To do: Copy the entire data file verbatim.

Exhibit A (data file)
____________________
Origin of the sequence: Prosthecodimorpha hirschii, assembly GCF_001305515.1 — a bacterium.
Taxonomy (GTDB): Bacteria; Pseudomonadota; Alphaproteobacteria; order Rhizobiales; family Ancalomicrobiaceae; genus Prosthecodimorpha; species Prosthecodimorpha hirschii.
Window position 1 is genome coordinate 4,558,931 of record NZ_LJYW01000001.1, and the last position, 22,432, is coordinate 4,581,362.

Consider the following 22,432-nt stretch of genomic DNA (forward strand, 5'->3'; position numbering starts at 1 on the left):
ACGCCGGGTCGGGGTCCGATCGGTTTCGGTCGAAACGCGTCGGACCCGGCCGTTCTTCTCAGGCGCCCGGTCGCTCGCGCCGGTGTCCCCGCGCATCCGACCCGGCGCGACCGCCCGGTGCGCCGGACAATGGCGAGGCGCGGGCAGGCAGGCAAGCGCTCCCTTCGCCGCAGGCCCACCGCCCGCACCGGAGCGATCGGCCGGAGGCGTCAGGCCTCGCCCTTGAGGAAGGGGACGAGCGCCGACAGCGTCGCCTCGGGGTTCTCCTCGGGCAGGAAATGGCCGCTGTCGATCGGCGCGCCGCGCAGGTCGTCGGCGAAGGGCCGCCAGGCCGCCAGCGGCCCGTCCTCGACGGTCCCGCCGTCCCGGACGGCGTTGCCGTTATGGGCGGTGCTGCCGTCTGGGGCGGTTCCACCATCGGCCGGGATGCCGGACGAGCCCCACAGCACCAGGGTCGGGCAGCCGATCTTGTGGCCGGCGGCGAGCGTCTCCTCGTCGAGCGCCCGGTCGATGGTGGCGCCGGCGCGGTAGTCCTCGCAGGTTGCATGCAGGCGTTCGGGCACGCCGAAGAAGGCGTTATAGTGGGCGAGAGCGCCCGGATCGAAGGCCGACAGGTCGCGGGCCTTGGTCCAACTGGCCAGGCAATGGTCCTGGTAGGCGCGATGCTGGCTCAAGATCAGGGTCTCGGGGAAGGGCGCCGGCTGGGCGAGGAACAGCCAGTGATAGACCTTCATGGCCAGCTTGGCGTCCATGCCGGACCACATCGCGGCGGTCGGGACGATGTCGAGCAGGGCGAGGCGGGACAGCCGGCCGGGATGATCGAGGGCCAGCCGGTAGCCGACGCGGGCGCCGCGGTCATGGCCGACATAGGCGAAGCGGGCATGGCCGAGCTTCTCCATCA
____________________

Origin of the sequence: Prosthecodimorpha hirschii, assembly GCF_001305515.1 — a bacterium.
Taxonomy (GTDB): Bacteria; Pseudomonadota; Alphaproteobacteria; order Rhizobiales; family Ancalomicrobiaceae; genus Prosthecodimorpha; species Prosthecodimorpha hirschii.
Window position 1 is genome coordinate 4,558,931 of record NZ_LJYW01000001.1, and the last position, 22,432, is coordinate 4,581,362.

Consider the following 22,432-nt stretch of genomic DNA (forward strand, 5'->3'; position numbering starts at 1 on the left):
ACGCCGGGTCGGGGTCCGATCGGTTTCGGTCGAAACGCGTCGGACCCGGCCGTTCTTCTCAGGCGCCCGGTCGCTCGCGCCGGTGTCCCCGCGCATCCGACCCGGCGCGACCGCCCGGTGCGCCGGACAATGGCGAGGCGCGGGCAGGCAGGCAAGCGCTCCCTTCGCCGCAGGCCCACCGCCCGCACCGGAGCGATCGGCCGGAGGCGTCAGGCCTCGCCCTTGAGGAAGGGGACGAGCGCCGACAGCGTCGCCTCGGGGTTCTCCTCGGGCAGGAAATGGCCGCTGTCGATCGGCGCGCCGCGCAGGTCGTCGGCGAAGGGCCGCCAGGCCGCCAGCGGCCCGTCCTCGACGGTCCCGCCGTCCCGGACGGCGTTGCCGTTATGGGCGGTGCTGCCGTCTGGGGCGGTTCCACCATCGGCCGGGATGCCGGACGAGCCCCACAGCACCAGGGTCGGGCAGCCGATCTTGTGGCCGGCGGCGAGCGTCTCCTCGTCGAGCGCCCGGTCGATGGTGGCGCCGGCGCGGTAGTCCTCGCAGGTTGCATGCAGGCGTTCGGGCACGCCGAAGAAGGCGTTATAGTGGGCGAGAGCGCCCGGATCGAAGGCCGACAGGTCGCGGGCCTTGGTCCAACTGGCCAGGCAATGGTCCTGGTAGGCGCGATGCTGGCTCAAGATCAGGGTCTCGGGGAAGGGCGCCGGCTGGGCGAGGAACAGCCAGTGATAGACCTTCATGGCCAGCTTGGCGTCCATGCCGGACCACATCGCGGCGGTCGGGACGATGTCGAGCAGGGCGAGGCGGGACAGCCGGCCGGGATGATCGAGGGCCAGCCGGTAGCCGACGCGGGCGCCGCGGTCATGGCCGACATAGGCGAAGCGGGCATGGCCGAGCTTCTCCATCA